Jimmy Carter celebrated his 96th birthday on October 1, 2020. This article celebrates one of Carter’s greatest achievements — one that was made after he left politics and does not get the attention it deserves.
In 1986, Carter declared war on a disease called dracunculiasis, which is caused by an insidious parasite known as the Guinea worm. The Guinea worm once threatened millions of people, especially children, in twenty-one countries in Africa and Asia.
People become infected when they drink water contaminated with water fleas (copepods) carrying Guinea worm larvae in their bellies. The person’s stomach acid digests the body of the fleas, releasing the worm larvae. The unfortunate victim will soon experience a living nightmare, the likes of which is usually found in the pages of a Stephen King novel.
Once in the gut, the Guinea worm larvae drill through the intestinal wall, and are now free to mate and roam around the body. After maturing for about a year, the adult Guinea worm is ready to make a dramatic exit. It does so by migrating to the surface of the skin, usually making its appearance in a lesion on the leg or foot.
The good news is — as horrible as it sounds — dracunculiasis is not lethal. The bad news is that the worm cannot be yanked out like a slippery spaghetti noodle. It must be painstakingly extracted bit by bit over a long period of time, being wound around gauze or a stick. Complete extraction of the Guinea worm can take weeks.
If that weren’t bad enough, the worm also causes a distressing burning sensation at the exit site. This makes the unfortunate victim want to soak the infected limb in the village’s water supply. When the worm contacts the water, it releases its larvae, which go on to infect copepods and perpetuate the worm’s life cycle.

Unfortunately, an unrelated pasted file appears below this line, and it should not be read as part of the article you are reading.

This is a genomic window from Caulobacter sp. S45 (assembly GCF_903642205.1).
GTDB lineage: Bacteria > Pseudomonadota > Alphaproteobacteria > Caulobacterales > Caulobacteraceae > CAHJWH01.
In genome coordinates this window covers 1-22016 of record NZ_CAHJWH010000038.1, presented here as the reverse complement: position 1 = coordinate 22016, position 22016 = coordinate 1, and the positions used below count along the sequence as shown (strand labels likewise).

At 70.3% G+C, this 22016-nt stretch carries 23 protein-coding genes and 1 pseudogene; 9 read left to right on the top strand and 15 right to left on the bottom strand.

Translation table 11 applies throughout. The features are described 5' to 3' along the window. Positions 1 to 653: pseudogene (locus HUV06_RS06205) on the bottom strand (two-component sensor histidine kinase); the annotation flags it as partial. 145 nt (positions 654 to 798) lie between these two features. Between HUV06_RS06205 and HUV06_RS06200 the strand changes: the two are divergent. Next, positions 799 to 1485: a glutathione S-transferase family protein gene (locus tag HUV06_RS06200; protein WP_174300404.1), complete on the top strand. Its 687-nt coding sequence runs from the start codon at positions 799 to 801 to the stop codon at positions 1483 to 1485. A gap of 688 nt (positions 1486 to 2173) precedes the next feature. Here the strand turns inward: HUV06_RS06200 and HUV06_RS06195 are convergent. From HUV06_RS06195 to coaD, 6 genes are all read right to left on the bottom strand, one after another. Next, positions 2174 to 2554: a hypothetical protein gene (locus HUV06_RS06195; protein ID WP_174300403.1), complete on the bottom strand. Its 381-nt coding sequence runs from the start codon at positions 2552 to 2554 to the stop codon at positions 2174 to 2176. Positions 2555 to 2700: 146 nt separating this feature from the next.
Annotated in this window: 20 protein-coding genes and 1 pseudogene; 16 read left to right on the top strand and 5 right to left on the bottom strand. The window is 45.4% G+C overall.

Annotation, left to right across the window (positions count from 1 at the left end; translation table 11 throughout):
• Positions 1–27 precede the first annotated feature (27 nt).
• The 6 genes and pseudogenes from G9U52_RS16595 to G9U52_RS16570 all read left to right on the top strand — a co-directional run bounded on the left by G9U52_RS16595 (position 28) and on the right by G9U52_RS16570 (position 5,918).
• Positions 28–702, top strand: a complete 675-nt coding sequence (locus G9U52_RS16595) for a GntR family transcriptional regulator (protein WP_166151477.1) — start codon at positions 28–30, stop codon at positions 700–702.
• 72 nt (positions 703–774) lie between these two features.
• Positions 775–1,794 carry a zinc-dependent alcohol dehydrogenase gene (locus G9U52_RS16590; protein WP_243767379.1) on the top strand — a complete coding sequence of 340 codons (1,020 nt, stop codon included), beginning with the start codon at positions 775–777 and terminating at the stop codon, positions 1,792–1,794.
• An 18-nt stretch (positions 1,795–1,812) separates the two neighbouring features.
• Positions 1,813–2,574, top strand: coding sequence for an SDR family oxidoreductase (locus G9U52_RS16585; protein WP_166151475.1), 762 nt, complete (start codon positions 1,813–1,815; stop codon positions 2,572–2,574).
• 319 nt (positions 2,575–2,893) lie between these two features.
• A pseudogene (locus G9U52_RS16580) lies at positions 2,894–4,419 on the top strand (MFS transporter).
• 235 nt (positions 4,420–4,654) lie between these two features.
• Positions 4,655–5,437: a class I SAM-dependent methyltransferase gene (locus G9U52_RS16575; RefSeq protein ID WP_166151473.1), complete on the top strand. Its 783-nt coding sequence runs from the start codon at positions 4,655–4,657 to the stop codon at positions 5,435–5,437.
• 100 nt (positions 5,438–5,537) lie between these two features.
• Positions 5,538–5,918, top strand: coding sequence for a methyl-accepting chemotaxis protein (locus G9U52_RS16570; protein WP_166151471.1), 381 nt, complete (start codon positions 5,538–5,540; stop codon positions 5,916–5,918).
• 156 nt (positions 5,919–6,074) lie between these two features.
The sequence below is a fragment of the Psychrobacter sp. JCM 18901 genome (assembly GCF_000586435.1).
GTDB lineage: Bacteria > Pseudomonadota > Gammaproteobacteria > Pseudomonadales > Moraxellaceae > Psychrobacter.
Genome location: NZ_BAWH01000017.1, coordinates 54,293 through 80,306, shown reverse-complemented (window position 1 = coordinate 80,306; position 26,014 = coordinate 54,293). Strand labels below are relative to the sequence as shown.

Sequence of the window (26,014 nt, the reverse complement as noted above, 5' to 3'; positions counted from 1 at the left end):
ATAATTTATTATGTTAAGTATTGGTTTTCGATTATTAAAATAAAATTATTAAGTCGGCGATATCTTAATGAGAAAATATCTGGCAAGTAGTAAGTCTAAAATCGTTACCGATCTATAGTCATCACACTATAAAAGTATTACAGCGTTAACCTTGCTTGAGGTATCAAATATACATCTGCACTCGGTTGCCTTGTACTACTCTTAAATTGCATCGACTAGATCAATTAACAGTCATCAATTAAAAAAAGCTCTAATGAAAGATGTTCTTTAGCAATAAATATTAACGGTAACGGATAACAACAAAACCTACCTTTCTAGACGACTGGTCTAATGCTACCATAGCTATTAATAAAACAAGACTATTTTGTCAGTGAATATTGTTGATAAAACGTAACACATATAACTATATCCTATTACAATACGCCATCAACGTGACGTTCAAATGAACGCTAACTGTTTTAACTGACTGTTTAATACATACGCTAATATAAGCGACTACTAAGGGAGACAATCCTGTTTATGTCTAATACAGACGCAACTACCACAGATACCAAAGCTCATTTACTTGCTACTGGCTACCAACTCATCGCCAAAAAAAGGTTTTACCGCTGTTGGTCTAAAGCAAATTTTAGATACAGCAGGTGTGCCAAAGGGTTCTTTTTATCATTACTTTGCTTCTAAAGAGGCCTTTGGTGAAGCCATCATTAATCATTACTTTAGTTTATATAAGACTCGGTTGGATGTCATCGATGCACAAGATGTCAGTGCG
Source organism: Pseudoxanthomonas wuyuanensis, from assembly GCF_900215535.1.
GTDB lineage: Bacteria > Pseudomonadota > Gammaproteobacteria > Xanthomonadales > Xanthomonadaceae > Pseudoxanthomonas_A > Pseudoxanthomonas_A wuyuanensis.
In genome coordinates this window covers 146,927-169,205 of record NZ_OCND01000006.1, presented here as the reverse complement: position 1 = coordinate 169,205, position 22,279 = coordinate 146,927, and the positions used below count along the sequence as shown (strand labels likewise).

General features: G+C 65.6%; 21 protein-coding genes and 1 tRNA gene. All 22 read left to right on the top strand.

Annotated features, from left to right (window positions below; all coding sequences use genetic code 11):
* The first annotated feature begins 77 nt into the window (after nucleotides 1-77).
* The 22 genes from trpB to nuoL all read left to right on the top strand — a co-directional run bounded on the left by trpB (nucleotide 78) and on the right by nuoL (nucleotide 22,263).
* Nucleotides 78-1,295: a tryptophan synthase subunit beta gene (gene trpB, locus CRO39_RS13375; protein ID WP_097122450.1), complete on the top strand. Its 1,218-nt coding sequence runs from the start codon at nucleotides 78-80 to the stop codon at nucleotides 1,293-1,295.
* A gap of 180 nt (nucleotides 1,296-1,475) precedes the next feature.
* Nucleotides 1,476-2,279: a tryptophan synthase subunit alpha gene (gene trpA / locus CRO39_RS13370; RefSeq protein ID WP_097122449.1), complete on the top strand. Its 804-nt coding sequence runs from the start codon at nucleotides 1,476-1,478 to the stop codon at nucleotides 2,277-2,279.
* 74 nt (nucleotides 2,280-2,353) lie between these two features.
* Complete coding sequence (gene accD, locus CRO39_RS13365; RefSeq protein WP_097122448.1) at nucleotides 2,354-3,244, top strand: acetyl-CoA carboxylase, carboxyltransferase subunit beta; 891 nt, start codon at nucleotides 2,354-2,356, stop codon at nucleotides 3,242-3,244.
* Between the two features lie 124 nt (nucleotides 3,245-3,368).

The problem in many of the afflicted areas is that the drinking water often comes from the same source that serves as a bath, laundry, and toilet. For the Guinea worm, this makes for an extremely successful mode of transmission — more than 3.5 million people a year were getting infected in the mid-1980s. In addition to the pain and suffering, the Guinea worm causes significant economical losses in these already impoverished nations.
Despite the large number of people affected, the Guinea worm disease remained neglected for a very long time. As it is restricted to largely impoverished nations, there are few fiscal resources to mount research aimed at developing drugs for treatment or prevention. But Carter and his colleagues figured that if they could stop transmission, they could stop this worm.
With remarkable efficiency and just a few hundred million dollars (far less than the economic damage the worm causes), Carter’s organization was able to educate would-be victims about the worm and how it is spread. Through simple hygienic measures that many take for granted, such as filtering the drinking water, treating water with insecticides that kill copepods, and reporting infections, Carter and his organization achieved one of the greatest global health victories of our time. In 2018, only 28 cases of Guinea Worm disease were reported.
In 1980, smallpox became the first disease to be eradicated by humanity. Thanks to Carter’s efforts, Guinea worm disease is poised to become the second. Carter would also make history as being instrumental in eliminating the first disease without the use of a vaccine or drug — compassion and education make all the difference in the world.